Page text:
This letter is in reference to the Iowa Catholic Conference’s (ICC) Sept. 22 news release stating its support for the convening of a constitutional convention and for a marriage amendment to the State Constitution. The ICC states it hopes to encourage “Iowa’s roughly 500,000 Catholics to vote…”
Mathematically, they do not have that voter strength. Every Catholic is neither 18 years old or older, nor is every Catholic registered. Furthermore, the ICC said it has the authority to speak on behalf of Iowa Catholics about politics. Since neither I nor my fellow Catholics elected these officials, they are not speaking for us in a democratic, representative manner in the realm of Iowa politics.
Secondly, ICC Executive Director Tom Chapman saying that a marriage amendment is “worth a discussion.” There is no discussion about Catholic teaching on homosexuality. Catholic teaching cannot be discussed as open to interpretations and then voted on.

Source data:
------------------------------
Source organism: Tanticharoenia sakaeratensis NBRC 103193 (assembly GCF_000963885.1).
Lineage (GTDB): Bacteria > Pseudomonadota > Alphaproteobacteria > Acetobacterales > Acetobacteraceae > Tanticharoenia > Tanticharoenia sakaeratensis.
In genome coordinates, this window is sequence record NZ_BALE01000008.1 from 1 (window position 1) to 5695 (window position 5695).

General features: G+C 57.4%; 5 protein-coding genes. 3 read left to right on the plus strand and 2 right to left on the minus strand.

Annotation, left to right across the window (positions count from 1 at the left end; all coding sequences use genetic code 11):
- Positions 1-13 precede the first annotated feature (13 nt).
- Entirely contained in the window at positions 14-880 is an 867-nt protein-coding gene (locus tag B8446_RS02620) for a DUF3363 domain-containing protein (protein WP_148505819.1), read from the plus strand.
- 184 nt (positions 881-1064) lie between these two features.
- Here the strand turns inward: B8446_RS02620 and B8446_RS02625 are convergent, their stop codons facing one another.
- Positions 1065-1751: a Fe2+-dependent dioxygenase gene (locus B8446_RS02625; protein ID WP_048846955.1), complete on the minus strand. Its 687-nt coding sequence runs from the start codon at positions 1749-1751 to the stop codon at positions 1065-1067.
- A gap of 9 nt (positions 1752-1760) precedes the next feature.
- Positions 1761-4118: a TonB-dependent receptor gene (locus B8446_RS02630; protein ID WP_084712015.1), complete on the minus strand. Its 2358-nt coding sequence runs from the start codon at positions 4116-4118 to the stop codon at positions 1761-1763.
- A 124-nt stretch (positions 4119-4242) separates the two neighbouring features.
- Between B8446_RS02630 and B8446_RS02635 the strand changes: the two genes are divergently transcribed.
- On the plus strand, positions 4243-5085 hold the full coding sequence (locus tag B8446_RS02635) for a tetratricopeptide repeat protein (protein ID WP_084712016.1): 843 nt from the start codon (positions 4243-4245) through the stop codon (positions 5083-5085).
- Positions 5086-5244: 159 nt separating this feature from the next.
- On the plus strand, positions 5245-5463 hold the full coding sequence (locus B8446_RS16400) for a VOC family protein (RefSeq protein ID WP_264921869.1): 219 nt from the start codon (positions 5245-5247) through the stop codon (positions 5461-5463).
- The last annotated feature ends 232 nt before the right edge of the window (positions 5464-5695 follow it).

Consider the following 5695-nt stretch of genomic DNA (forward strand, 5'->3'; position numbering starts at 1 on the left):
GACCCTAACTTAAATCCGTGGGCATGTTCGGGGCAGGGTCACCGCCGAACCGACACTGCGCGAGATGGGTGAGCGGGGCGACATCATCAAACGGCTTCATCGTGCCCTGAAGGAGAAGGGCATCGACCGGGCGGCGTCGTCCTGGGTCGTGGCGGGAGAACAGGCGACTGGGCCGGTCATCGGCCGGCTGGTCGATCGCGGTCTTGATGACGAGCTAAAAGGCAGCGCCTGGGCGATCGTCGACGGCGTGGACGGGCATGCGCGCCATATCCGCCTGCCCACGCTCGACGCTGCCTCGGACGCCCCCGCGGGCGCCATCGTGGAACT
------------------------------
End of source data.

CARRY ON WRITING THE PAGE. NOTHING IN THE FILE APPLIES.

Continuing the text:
The unity of the Catholic Church is durable enough to invite political discussion, debate and disagreement among its members when these principles are to be applied to secular politics.
As one Catholic, I see political energy being concentrated into saving the souls of two men or women who partnered up. That’s squandering political resources at the expense of job creation, improving education, and state budget problems.
Should we Catholics think we can legislate our Church teaching about homosexuality? Same-sex couples are not going to change their relationship because of an amendment. It is downright wrong to try to discipline citizens who are not members of the Church to begin with.
I also sense immense danger in voting yes to a constitutional convention. Consider what other political movements may seek: adding an amendment changing the state tax exemption for the Church. Be careful what you ask for, you might get it.